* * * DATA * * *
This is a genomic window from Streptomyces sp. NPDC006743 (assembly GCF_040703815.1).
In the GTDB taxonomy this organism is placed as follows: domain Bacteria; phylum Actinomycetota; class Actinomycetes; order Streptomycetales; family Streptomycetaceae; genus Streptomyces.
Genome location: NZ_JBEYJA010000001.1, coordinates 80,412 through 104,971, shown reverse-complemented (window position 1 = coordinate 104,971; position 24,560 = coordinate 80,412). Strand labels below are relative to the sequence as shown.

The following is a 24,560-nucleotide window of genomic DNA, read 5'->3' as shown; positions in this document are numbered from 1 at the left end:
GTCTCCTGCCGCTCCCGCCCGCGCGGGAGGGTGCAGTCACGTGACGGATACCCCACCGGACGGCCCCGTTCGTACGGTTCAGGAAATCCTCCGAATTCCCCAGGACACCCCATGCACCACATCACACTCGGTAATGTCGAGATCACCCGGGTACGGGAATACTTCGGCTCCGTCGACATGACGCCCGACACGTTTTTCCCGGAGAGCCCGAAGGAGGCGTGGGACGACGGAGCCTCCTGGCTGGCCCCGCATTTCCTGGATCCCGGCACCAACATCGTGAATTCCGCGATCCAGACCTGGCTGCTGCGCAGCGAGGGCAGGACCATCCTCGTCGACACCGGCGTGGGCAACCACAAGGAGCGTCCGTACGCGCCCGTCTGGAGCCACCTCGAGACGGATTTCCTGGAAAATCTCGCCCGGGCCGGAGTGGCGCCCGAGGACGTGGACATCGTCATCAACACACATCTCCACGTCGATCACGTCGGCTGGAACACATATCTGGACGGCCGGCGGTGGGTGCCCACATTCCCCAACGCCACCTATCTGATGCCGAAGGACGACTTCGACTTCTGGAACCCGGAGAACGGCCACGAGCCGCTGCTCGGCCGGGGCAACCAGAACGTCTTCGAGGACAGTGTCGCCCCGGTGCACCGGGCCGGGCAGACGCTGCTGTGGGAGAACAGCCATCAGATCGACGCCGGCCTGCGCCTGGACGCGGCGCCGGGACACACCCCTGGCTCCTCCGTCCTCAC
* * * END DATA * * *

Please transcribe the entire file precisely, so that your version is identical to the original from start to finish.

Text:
This is a genomic window from Streptomyces sp. NPDC006743 (assembly GCF_040703815.1).
In the GTDB taxonomy this organism is placed as follows: domain Bacteria; phylum Actinomycetota; class Actinomycetes; order Streptomycetales; family Streptomycetaceae; genus Streptomyces.
Genome location: NZ_JBEYJA010000001.1, coordinates 80,412 through 104,971, shown reverse-complemented (window position 1 = coordinate 104,971; position 24,560 = coordinate 80,412). Strand labels below are relative to the sequence as shown.

The following is a 24,560-nucleotide window of genomic DNA, read 5'->3' as shown; positions in this document are numbered from 1 at the left end:
GTCTCCTGCCGCTCCCGCCCGCGCGGGAGGGTGCAGTCACGTGACGGATACCCCACCGGACGGCCCCGTTCGTACGGTTCAGGAAATCCTCCGAATTCCCCAGGACACCCCATGCACCACATCACACTCGGTAATGTCGAGATCACCCGGGTACGGGAATACTTCGGCTCCGTCGACATGACGCCCGACACGTTTTTCCCGGAGAGCCCGAAGGAGGCGTGGGACGACGGAGCCTCCTGGCTGGCCCCGCATTTCCTGGATCCCGGCACCAACATCGTGAATTCCGCGATCCAGACCTGGCTGCTGCGCAGCGAGGGCAGGACCATCCTCGTCGACACCGGCGTGGGCAACCACAAGGAGCGTCCGTACGCGCCCGTCTGGAGCCACCTCGAGACGGATTTCCTGGAAAATCTCGCCCGGGCCGGAGTGGCGCCCGAGGACGTGGACATCGTCATCAACACACATCTCCACGTCGATCACGTCGGCTGGAACACATATCTGGACGGCCGGCGGTGGGTGCCCACATTCCCCAACGCCACCTATCTGATGCCGAAGGACGACTTCGACTTCTGGAACCCGGAGAACGGCCACGAGCCGCTGCTCGGCCGGGGCAACCAGAACGTCTTCGAGGACAGTGTCGCCCCGGTGCACCGGGCCGGGCAGACGCTGCTGTGGGAGAACAGCCATCAGATCGACGCCGGCCTGCGCCTGGACGCGGCGCCGGGACACACCCCTGGCTCCTCCGTCCTCAC